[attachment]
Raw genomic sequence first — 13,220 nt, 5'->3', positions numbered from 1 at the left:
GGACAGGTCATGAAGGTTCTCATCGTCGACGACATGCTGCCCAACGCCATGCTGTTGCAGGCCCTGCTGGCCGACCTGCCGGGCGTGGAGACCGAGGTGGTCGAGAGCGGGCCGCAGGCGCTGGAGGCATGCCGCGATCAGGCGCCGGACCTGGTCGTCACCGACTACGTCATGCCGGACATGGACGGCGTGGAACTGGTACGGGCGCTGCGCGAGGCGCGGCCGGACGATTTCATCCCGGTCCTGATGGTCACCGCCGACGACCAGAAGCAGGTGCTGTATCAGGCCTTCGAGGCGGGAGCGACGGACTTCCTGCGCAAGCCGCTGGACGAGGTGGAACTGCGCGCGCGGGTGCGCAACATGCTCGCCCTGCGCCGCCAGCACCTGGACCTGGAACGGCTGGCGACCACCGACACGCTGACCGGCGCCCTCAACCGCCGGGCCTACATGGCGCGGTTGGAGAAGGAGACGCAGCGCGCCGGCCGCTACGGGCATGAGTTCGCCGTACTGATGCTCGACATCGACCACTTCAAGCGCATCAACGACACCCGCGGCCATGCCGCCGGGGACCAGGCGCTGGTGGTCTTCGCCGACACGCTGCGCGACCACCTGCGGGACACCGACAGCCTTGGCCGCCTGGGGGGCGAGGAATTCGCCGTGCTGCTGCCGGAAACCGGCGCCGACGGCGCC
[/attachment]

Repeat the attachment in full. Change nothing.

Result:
Raw genomic sequence first — 13,220 nt, 5'->3', positions numbered from 1 at the left:
GGACAGGTCATGAAGGTTCTCATCGTCGACGACATGCTGCCCAACGCCATGCTGTTGCAGGCCCTGCTGGCCGACCTGCCGGGCGTGGAGACCGAGGTGGTCGAGAGCGGGCCGCAGGCGCTGGAGGCATGCCGCGATCAGGCGCCGGACCTGGTCGTCACCGACTACGTCATGCCGGACATGGACGGCGTGGAACTGGTACGGGCGCTGCGCGAGGCGCGGCCGGACGATTTCATCCCGGTCCTGATGGTCACCGCCGACGACCAGAAGCAGGTGCTGTATCAGGCCTTCGAGGCGGGAGCGACGGACTTCCTGCGCAAGCCGCTGGACGAGGTGGAACTGCGCGCGCGGGTGCGCAACATGCTCGCCCTGCGCCGCCAGCACCTGGACCTGGAACGGCTGGCGACCACCGACACGCTGACCGGCGCCCTCAACCGCCGGGCCTACATGGCGCGGTTGGAGAAGGAGACGCAGCGCGCCGGCCGCTACGGGCATGAGTTCGCCGTACTGATGCTCGACATCGACCACTTCAAGCGCATCAACGACACCCGCGGCCATGCCGCCGGGGACCAGGCGCTGGTGGTCTTCGCCGACACGCTGCGCGACCACCTGCGGGACACCGACAGCCTTGGCCGCCTGGGGGGCGAGGAATTCGCCGTGCTGCTGCCGGAAACCGGCGCCGACGGCGCC